Sunday, July 29, 2007
By Gerry Dulac, Pittsburgh Post-Gazette
Despite being their only significant free-agent signing -- and giving him a $7 million contract with a $1.65 million signing bonus -- Ryan Clark was not merely handed the starting free safety spot in the Steelers' defense last season. First, the Steelers staged a thinly veiled competition in training camp between Clark and veteran backup Tyrone Carter, one of their returning Super Bowl contributors. The only thing missing was a wink.
The battle went right through the entire preseason, with Clark and Carter each starting two games at free safety and coaches insisting the competition was close. But, to nobody's surprise, when the regular season began Clark was anointed the starter to play alongside Troy Polamalu.
This year, Clark is involved in another battle to be the starter, this time with second-year safety Anthony Smith, and, again, the competition might not really be a competition at all. This time, though, Clark might be on the other end.
"From what I see, I'm kind of the underdog because of his great talent and potential," Clark said.
Indeed, after watching Smith start the final four games of the 2006 season when Clark was injured, after watching him deliver big hits, break up passes and make two interceptions, the Steelers are more than just convinced they want him playing in their defense on a regular basis. They believe Smith, a third-round pick in 2006, has all the necessary ingredients to be one of the league's top safeties.
But, for now, the Steelers are putting up the guise of a training-camp battle between Clark, Smith and even Carter, who is the top backup to Polamalu at strong safety. They even went so far as to anoint Clark the starter heading to training camp, and have spent the first week at Saint Vincent College rotating him every other series with Smith in the first-team defense.
"Right now, they're sharing time," said defensive coordinator Dick LeBeau. "We're trying to make that pretty even, and get Ty what we can get him in there. The first day, just because we had to have someone in there, we put Ryan in there, but we kind of look at those guys as pretty even right now and let them battle it out.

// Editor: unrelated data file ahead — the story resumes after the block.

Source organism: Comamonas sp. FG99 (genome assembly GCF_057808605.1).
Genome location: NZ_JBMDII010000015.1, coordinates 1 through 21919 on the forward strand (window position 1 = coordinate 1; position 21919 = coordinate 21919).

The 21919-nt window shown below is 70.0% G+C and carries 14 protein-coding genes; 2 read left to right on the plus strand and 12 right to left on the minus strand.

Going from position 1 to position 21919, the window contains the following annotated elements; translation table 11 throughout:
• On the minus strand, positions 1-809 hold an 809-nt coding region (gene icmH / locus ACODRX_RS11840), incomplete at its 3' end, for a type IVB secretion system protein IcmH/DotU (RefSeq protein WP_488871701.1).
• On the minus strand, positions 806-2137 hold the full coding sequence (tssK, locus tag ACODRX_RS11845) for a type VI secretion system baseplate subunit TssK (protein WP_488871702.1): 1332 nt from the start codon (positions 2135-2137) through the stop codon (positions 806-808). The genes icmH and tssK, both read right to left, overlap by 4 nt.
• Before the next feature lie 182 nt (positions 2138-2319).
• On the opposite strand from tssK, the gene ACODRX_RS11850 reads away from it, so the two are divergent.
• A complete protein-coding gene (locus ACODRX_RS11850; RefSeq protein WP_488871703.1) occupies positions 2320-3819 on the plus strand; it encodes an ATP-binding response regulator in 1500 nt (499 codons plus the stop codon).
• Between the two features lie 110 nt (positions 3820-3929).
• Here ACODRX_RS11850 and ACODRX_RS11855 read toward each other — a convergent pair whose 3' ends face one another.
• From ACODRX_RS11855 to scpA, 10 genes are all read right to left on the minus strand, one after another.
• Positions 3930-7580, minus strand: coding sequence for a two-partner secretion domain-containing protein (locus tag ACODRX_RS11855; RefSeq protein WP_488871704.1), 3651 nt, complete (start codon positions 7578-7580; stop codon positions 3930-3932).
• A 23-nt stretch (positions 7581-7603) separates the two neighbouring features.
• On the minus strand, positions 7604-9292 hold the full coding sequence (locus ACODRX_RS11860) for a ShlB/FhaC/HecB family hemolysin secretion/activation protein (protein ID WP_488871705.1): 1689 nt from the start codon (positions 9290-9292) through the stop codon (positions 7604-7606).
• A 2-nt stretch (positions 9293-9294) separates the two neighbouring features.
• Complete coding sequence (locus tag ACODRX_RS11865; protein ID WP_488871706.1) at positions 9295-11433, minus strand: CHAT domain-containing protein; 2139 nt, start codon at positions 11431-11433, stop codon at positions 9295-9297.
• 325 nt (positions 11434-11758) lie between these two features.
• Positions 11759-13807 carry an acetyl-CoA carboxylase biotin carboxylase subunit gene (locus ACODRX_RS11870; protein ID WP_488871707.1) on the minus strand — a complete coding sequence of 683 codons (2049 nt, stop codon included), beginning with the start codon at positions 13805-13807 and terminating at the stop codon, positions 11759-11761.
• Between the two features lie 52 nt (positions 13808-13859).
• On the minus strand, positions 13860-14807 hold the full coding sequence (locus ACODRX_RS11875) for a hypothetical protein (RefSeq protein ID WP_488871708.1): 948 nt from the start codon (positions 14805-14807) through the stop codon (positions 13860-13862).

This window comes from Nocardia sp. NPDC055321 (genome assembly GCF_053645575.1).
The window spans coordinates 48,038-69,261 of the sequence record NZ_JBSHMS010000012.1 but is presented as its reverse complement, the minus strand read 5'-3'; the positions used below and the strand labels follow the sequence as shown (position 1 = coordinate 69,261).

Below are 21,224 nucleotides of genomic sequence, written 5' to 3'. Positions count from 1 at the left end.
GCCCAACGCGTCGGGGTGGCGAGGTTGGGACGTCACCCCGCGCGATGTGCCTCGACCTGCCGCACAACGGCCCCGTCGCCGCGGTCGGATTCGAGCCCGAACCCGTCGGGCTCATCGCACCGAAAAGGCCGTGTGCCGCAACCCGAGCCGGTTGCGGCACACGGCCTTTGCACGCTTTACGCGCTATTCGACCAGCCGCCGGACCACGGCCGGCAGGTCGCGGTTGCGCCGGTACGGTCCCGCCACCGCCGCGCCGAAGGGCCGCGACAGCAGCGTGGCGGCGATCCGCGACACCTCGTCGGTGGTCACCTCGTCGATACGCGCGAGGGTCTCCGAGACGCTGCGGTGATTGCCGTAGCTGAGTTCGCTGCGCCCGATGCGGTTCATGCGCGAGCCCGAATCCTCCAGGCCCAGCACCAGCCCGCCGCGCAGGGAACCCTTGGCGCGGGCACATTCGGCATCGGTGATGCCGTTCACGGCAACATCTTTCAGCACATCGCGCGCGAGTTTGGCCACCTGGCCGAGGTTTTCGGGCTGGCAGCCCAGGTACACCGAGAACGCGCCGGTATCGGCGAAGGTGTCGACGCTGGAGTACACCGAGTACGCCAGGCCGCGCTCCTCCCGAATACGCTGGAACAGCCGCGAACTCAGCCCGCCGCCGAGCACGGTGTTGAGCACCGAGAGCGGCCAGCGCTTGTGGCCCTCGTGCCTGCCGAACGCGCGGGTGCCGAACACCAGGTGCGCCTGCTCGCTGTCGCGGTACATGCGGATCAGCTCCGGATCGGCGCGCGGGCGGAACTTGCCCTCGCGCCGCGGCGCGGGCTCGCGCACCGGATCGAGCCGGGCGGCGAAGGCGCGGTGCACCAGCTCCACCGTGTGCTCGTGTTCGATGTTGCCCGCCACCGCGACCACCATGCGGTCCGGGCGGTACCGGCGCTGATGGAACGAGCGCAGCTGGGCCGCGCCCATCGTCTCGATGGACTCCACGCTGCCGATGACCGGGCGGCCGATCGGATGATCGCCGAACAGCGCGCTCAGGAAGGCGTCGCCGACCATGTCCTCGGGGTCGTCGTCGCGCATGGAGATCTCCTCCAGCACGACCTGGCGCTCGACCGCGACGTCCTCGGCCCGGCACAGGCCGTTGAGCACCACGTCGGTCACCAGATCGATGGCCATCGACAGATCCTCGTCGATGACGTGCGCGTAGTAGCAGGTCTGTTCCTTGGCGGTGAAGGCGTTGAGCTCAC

"We just think those three guys, we need to let them compete and see how it shakes down. Competition is a good thing. Anthony is the youngest, so he probably has the most room to grow. But we can all grow."
The Steelers waited an entire preseason anointing Clark their starter last year, a curious decision in that the "competition" deprived him, as a new member of the defense, of getting more reps with the first team. And they might wait the entire preseason this year, too, before making a decision, electing to rotate Clark and Smith through the five preseason games, beginning Aug. 5 in the Hall of Fame Game in Canton, Ohio.
But, when it does shake down, Smith is expected to be the starter when the Steelers open the regular season Sept. 9 in Cleveland, barring some unforeseen circumstance.
"They know I can make plays and, when I get out there, I try to do as much as I can and be as helpful as I can to the defense," Smith said. "When I get out there, they know they have a good rangy safety and a guy who can make plays."
It's not as if the Steelers are disappointed in Clark, who was signed after the 2005 Super Bowl season to replace departed Chris Hope. He started the first 12 games, finished with 75 tackles (the second-highest total of his career) and, like Hope, proved to be a big hitter in the secondary. He also had an interception and a team-high three fumble recoveries.
But, when he injured his groin in a Week 13 game against Tampa Bay, Clark was replaced by Smith and never got back in the starting lineup. In his first start against Cleveland, Smith defended two passes and recorded his first interception with a 20-yard return. A week later against Carolina, Smith had another 20-yard interception return. In his third start against Baltimore, Smith had a game-high seven solo tackles and delivered several big hits.
"He got the ball in just about every game," LeBeau said. "It's what we saw in college. He's all over the field and he's a good hitter.
"He's still in the development stage as far as knowing all the calls and fits a safety has to make. But we like everything we've seen in him."
Smith said, "That helped me out a lot, just to be able to get that experience, just to know what the game atmosphere is like, just to get a chance to show what I can do and showcase my skills."
Despite their competition, Smith and Clark remain best friends. Clark said Smith comes over to his house for dinner and plays with his three children, Jordan, Jaden and Loghan. Smith said Clark is always helping him on the field, telling him about defensive calls and where he is supposed to be on certain plays.
"There's going to be competition, regardless," Clark said. "Everyone wants to be a starter. He's competing to be a starter, he wants to be a starter, and he's working toward that. And I want to make team and I want to play a lot.
"When he's out there, I'm rooting for him, and when I'm out there I'm sure he's rooting for me. I want him to play well."